Saturday, May 13, 2017

Reflections and Resources - Addictions

On Thursday and Friday, Sue Washburn, Alice Tondora, and I lead conversations on addiction at the two western Regional Meetings of the Synod of the Trinity in Morgantown, WV and Camp Crestfield. We met some wonderful people who shared our concern for those families and individuals impacted by alcohol and other drug dependency. They shared with us stories of hope and heartache and concern for discerning where the Holy Spirit may be guiding the church in the future to bring hope and healing to those experiencing the pain and struggle in addictions. We came away with affirmation of the direction we are being lead and ideas and suggestions for our common ministry. Some which, we will reflect upon in the next few weeks. We talked about some of the resources available on the internet. Here are a few, though not in anyway an extensive list of possible web links. We include additional links in the next few months.

The U.S. is in the midst of an epidemic of opiate addiction and overdose. Overdose deaths from prescription painkillers have quadrupled since 1999. Deaths from heroin have tripled in the last five years. Pennsylvania has a higher overdose rate than most states.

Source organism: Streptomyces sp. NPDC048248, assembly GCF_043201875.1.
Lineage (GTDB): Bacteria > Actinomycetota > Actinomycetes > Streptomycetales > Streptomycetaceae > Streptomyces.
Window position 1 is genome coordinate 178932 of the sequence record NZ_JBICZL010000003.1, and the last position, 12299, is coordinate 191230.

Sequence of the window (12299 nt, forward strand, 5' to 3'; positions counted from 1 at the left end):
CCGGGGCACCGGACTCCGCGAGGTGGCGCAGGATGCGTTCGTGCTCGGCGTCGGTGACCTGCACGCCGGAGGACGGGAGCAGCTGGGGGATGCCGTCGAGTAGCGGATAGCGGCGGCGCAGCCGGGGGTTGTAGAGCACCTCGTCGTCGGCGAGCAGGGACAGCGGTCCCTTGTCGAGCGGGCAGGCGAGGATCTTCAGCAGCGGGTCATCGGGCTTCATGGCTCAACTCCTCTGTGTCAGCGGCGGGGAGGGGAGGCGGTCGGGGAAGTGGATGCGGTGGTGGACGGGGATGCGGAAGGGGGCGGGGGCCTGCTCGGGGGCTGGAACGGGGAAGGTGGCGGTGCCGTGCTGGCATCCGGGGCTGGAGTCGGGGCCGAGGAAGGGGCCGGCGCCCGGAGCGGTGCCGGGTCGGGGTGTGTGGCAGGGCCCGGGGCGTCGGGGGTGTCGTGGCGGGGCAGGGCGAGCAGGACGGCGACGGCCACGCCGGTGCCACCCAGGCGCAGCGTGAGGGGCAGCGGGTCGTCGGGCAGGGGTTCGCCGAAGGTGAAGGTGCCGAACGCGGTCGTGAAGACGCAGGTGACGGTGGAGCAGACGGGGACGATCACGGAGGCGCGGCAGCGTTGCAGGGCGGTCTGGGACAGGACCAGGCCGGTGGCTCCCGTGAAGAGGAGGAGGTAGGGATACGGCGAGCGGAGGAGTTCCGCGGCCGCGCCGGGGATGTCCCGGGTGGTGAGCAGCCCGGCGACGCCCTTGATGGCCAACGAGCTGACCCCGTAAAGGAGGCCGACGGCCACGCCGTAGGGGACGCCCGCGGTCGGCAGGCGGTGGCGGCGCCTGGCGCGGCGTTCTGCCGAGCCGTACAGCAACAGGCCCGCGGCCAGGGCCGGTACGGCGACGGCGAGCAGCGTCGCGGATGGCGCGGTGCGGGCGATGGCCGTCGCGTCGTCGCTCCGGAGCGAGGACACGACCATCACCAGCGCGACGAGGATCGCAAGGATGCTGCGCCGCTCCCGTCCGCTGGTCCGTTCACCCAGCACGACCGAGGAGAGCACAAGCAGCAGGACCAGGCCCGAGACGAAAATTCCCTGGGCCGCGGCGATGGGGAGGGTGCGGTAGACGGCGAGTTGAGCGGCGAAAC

The Commonwealth Prevention Alliance (CPA) realizes immediate action needs to be taken to prevent opiate abuse. The CPA offers this website, and its content, to increase awareness, education and information on how to seek help. Visit their web page at

National Institute on Drug Abuse (NIDA)
NIDA provides a wealth of information about drug abuse and links to other organizations and resources. NIDA is committed to bringing timely, factual information on addiction and its treatment to the public. NIDA’s Office
of Science Policy and Communications links scientists, the scientific community, and the media, PILB supports the rapid dissemination of research information to inform policy and improve practice. NIDA’s goal is to ensure that science— not ideology or anecdote—forms the foundation of public information on drug use and addiction.
Visit NIDA online at

Easy-to-Read Drug Facts
As the name of this website states in contains easy to read drug facts. The site will even read the material to you. This website talks about drug abuse, addiction, and treatment. They have a series of videos on this home page and here is one of them. Visit

Why Are Drugs So Hard to Quit? - Video link
Quitting drugs is hard because addiction is a brain disease. Your brain is like a control tower that sends out signals to direct your actions and choices. Addiction changes the signals in your brain and makes it hard to feel OK without the drug. This video from NIDA explains addiction in simple terms and offers a hotline to help you or a loved one find treatment.

Lee McDermott, Contributor

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